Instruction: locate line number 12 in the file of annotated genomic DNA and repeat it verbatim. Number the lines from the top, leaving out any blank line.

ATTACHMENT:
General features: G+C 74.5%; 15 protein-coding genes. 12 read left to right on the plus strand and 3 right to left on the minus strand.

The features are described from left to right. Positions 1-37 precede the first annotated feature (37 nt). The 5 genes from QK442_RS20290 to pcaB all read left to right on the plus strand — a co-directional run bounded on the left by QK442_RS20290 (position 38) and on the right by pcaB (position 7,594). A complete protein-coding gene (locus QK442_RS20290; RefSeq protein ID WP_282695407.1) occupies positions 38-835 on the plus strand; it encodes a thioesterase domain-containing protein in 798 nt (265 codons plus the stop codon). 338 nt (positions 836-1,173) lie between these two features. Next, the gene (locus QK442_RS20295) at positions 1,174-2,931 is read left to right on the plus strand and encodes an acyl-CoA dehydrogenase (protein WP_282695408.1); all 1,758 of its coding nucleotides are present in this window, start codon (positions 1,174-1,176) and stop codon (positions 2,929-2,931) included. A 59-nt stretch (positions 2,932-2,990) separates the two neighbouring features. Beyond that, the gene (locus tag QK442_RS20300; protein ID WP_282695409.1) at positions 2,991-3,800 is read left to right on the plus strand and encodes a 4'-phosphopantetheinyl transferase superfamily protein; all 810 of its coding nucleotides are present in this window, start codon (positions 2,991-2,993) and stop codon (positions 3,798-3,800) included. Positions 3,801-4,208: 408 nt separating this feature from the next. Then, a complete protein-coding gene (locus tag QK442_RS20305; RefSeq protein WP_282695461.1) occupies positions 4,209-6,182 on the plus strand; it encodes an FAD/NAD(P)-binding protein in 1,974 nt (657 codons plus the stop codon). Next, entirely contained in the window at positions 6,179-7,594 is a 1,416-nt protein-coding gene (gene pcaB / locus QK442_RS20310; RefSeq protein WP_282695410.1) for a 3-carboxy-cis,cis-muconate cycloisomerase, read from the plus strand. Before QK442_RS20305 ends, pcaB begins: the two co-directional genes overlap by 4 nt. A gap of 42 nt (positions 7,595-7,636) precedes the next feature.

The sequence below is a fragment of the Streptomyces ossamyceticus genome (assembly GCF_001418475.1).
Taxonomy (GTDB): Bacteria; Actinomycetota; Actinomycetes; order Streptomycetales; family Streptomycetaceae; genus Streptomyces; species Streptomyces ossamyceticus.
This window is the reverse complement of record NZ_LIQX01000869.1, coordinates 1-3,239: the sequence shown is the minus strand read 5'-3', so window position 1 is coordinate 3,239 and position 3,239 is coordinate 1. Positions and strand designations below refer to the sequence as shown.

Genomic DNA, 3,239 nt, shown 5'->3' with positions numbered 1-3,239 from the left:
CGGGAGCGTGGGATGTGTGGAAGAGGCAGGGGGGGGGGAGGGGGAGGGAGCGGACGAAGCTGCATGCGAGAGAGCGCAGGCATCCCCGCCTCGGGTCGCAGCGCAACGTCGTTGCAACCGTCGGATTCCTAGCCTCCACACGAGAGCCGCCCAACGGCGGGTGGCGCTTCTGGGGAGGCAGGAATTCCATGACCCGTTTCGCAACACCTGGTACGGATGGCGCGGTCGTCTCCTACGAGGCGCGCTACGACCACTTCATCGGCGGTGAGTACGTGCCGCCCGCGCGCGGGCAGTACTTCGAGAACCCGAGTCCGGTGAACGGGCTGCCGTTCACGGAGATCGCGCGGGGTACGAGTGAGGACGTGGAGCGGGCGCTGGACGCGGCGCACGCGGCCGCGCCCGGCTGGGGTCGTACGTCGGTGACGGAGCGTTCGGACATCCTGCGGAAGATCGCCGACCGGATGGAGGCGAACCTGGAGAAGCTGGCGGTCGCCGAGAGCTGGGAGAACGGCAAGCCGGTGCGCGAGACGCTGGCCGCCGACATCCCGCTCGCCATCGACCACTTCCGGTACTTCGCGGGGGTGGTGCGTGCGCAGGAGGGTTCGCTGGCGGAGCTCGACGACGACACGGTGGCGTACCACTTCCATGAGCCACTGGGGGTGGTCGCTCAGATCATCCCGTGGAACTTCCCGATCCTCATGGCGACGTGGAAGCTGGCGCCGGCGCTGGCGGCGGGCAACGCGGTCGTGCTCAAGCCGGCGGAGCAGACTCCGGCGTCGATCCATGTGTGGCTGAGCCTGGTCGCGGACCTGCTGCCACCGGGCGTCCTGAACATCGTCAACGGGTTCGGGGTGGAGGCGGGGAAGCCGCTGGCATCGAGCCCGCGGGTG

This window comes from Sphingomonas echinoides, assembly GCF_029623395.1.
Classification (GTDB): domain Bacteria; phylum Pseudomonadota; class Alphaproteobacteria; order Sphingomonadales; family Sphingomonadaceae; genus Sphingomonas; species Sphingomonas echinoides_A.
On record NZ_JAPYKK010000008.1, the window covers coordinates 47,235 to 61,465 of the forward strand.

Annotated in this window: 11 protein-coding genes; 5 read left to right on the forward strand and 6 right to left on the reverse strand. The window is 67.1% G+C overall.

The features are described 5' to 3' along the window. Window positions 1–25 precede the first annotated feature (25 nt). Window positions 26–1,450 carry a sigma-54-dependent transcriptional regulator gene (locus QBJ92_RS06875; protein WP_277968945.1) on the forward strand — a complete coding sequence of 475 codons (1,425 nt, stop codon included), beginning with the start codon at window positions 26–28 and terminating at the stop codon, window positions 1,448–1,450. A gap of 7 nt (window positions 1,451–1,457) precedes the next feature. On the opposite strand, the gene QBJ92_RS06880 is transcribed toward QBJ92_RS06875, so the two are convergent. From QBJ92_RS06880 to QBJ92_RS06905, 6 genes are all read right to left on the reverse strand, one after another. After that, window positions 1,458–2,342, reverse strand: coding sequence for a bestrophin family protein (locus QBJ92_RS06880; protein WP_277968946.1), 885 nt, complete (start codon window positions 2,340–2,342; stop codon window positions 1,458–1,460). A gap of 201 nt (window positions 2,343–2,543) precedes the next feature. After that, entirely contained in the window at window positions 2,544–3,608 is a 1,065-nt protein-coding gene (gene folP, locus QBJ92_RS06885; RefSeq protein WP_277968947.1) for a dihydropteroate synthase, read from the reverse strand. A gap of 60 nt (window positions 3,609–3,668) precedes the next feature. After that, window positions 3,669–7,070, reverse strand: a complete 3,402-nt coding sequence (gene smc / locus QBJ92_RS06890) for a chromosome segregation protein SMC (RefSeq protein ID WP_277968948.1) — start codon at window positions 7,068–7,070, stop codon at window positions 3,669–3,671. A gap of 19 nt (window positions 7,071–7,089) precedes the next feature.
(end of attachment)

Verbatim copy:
The features are described 5' to 3' along the window. Window positions 1–25 precede the first annotated feature (25 nt). Window positions 26–1,450 carry a sigma-54-dependent transcriptional regulator gene (locus QBJ92_RS06875; protein WP_277968945.1) on the forward strand — a complete coding sequence of 475 codons (1,425 nt, stop codon included), beginning with the start codon at window positions 26–28 and terminating at the stop codon, window positions 1,448–1,450. A gap of 7 nt (window positions 1,451–1,457) precedes the next feature. On the opposite strand, the gene QBJ92_RS06880 is transcribed toward QBJ92_RS06875, so the two are convergent. From QBJ92_RS06880 to QBJ92_RS06905, 6 genes are all read right to left on the reverse strand, one after another. After that, window positions 1,458–2,342, reverse strand: coding sequence for a bestrophin family protein (locus QBJ92_RS06880; protein WP_277968946.1), 885 nt, complete (start codon window positions 2,340–2,342; stop codon window positions 1,458–1,460). A gap of 201 nt (window positions 2,343–2,543) precedes the next feature. After that, entirely contained in the window at window positions 2,544–3,608 is a 1,065-nt protein-coding gene (gene folP, locus QBJ92_RS06885; RefSeq protein WP_277968947.1) for a dihydropteroate synthase, read from the reverse strand. A gap of 60 nt (window positions 3,609–3,668) precedes the next feature. After that, window positions 3,669–7,070, reverse strand: a complete 3,402-nt coding sequence (gene smc / locus QBJ92_RS06890) for a chromosome segregation protein SMC (RefSeq protein ID WP_277968948.1) — start codon at window positions 7,068–7,070, stop codon at window positions 3,669–3,671. A gap of 19 nt (window positions 7,071–7,089) precedes the next feature.